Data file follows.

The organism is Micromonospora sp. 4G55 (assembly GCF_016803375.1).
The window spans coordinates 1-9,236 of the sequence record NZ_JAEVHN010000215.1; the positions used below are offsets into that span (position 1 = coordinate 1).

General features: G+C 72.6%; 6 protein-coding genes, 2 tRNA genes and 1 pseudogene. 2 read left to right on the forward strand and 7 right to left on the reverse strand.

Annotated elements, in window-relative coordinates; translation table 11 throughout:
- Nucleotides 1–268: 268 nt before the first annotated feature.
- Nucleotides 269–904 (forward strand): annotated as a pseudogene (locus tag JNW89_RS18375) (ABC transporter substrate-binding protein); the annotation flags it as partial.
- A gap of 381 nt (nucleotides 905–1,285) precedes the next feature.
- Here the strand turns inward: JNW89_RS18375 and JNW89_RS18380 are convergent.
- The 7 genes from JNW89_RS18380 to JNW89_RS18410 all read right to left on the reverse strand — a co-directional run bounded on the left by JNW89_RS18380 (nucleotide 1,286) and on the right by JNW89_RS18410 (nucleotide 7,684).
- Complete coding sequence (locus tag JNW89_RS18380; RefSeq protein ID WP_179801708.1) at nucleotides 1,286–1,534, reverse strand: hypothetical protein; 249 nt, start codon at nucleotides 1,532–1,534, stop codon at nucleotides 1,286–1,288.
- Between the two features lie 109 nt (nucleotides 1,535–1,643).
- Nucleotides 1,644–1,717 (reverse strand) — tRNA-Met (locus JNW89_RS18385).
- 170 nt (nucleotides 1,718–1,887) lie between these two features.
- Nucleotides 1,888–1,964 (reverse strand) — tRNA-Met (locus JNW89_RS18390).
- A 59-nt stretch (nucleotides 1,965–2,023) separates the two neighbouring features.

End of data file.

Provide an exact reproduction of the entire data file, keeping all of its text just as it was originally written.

The organism is Micromonospora sp. 4G55 (assembly GCF_016803375.1).
The window spans coordinates 1-9,236 of the sequence record NZ_JAEVHN010000215.1; the positions used below are offsets into that span (position 1 = coordinate 1).

General features: G+C 72.6%; 6 protein-coding genes, 2 tRNA genes and 1 pseudogene. 2 read left to right on the forward strand and 7 right to left on the reverse strand.

Annotated elements, in window-relative coordinates; translation table 11 throughout:
- Nucleotides 1–268: 268 nt before the first annotated feature.
- Nucleotides 269–904 (forward strand): annotated as a pseudogene (locus tag JNW89_RS18375) (ABC transporter substrate-binding protein); the annotation flags it as partial.
- A gap of 381 nt (nucleotides 905–1,285) precedes the next feature.
- Here the strand turns inward: JNW89_RS18375 and JNW89_RS18380 are convergent.
- The 7 genes from JNW89_RS18380 to JNW89_RS18410 all read right to left on the reverse strand — a co-directional run bounded on the left by JNW89_RS18380 (nucleotide 1,286) and on the right by JNW89_RS18410 (nucleotide 7,684).
- Complete coding sequence (locus tag JNW89_RS18380; RefSeq protein ID WP_179801708.1) at nucleotides 1,286–1,534, reverse strand: hypothetical protein; 249 nt, start codon at nucleotides 1,532–1,534, stop codon at nucleotides 1,286–1,288.
- Between the two features lie 109 nt (nucleotides 1,535–1,643).
- Nucleotides 1,644–1,717 (reverse strand) — tRNA-Met (locus JNW89_RS18385).
- 170 nt (nucleotides 1,718–1,887) lie between these two features.
- Nucleotides 1,888–1,964 (reverse strand) — tRNA-Met (locus JNW89_RS18390).
- A 59-nt stretch (nucleotides 1,965–2,023) separates the two neighbouring features.